The $580 million vinyl movie disaster that destroyed an empire

In 1954, RCA revolutionized home entertainment with the launch of the first consumer color television. While it took another decade for color TV to take hold widely, the release cemented RCA as a pioneer at the forefront of media technology.

By 1985, a damaged and devalued RCA was acquired by General Electric, and 66 years of dominance in consumer electronics and communications was effectively over. So what happened? A $580 million gamble called Selectavision. 

In the latest video from our YouTube channel, Popular Science host Kevin Lieber dissects the ill-fated launch of the Selectavision 400. But to understand why this ambitious technology tanked an entire electronics company empire, Kevin first had to get his hands on a Selectavision and see what it could do. That’s where the trouble started.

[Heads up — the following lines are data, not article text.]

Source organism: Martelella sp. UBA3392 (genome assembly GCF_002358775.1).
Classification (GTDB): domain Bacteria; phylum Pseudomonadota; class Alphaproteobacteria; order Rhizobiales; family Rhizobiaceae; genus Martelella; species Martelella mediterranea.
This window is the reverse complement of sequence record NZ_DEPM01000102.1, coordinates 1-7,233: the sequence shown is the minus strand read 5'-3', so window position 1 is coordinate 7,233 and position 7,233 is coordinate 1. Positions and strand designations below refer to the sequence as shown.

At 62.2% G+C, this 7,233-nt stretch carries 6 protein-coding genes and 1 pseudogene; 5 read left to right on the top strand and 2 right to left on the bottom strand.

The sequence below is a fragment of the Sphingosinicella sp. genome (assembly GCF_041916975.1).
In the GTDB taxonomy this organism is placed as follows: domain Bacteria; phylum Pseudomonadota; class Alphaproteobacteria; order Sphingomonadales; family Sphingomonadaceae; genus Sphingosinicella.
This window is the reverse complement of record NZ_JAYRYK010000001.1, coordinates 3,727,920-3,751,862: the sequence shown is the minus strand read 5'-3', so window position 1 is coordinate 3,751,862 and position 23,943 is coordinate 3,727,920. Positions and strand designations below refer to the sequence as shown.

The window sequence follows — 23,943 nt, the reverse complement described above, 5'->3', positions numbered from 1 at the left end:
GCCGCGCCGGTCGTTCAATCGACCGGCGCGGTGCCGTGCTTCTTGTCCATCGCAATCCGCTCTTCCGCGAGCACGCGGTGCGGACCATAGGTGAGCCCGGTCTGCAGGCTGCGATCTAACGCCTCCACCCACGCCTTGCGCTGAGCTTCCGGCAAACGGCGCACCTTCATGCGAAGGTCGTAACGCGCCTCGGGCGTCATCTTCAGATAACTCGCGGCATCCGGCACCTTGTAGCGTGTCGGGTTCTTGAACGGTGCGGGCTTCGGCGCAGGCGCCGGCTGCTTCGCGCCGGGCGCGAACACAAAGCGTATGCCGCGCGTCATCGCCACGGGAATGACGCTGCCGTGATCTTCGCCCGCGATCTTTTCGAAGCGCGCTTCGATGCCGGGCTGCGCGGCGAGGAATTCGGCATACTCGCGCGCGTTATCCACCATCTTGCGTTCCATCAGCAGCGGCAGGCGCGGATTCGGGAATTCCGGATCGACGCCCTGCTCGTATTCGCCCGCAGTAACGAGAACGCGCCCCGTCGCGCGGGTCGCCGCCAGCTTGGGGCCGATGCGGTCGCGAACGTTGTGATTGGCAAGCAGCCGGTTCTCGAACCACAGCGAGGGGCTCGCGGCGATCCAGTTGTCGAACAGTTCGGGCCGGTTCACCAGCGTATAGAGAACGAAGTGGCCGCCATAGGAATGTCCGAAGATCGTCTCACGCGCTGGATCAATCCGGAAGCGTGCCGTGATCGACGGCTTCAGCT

Can Kevin silence the loud banging inside his eBay-acquired player? How did RCA botch a prediction about a $7.5 billion revenue driver? Why is Back to the Future’s Lea Thompson in an interactive murder mystery? And how did it all work? The questions were many, but this is Popular Science, so you know we found the answers. 

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